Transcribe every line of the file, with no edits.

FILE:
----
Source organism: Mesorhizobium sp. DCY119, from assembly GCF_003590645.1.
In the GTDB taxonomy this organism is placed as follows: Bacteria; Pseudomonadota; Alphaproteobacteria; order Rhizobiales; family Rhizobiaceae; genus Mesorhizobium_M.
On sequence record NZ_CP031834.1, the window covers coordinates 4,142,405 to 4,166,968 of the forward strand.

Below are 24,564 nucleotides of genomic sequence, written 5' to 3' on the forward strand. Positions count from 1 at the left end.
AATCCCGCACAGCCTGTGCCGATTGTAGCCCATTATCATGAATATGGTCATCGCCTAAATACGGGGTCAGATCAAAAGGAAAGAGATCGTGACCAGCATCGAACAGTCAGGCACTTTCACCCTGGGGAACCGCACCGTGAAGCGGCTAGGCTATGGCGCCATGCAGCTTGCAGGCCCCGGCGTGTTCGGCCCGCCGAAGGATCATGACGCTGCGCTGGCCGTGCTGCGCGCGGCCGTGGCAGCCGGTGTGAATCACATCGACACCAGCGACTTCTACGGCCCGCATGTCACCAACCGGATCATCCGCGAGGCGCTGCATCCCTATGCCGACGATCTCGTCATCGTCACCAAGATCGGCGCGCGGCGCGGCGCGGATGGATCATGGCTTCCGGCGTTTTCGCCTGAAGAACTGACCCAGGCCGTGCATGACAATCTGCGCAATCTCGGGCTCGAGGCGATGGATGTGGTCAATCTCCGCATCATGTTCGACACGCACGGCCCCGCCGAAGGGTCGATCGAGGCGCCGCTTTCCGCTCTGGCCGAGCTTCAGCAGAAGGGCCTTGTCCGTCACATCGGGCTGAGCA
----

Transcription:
Source organism: Mesorhizobium sp. DCY119, from assembly GCF_003590645.1.
In the GTDB taxonomy this organism is placed as follows: Bacteria; Pseudomonadota; Alphaproteobacteria; order Rhizobiales; family Rhizobiaceae; genus Mesorhizobium_M.
On sequence record NZ_CP031834.1, the window covers coordinates 4,142,405 to 4,166,968 of the forward strand.

Below are 24,564 nucleotides of genomic sequence, written 5' to 3' on the forward strand. Positions count from 1 at the left end.
AATCCCGCACAGCCTGTGCCGATTGTAGCCCATTATCATGAATATGGTCATCGCCTAAATACGGGGTCAGATCAAAAGGAAAGAGATCGTGACCAGCATCGAACAGTCAGGCACTTTCACCCTGGGGAACCGCACCGTGAAGCGGCTAGGCTATGGCGCCATGCAGCTTGCAGGCCCCGGCGTGTTCGGCCCGCCGAAGGATCATGACGCTGCGCTGGCCGTGCTGCGCGCGGCCGTGGCAGCCGGTGTGAATCACATCGACACCAGCGACTTCTACGGCCCGCATGTCACCAACCGGATCATCCGCGAGGCGCTGCATCCCTATGCCGACGATCTCGTCATCGTCACCAAGATCGGCGCGCGGCGCGGCGCGGATGGATCATGGCTTCCGGCGTTTTCGCCTGAAGAACTGACCCAGGCCGTGCATGACAATCTGCGCAATCTCGGGCTCGAGGCGATGGATGTGGTCAATCTCCGCATCATGTTCGACACGCACGGCCCCGCCGAAGGGTCGATCGAGGCGCCGCTTTCCGCTCTGGCCGAGCTTCAGCAGAAGGGCCTTGTCCGTCACATCGGGCTGAGCA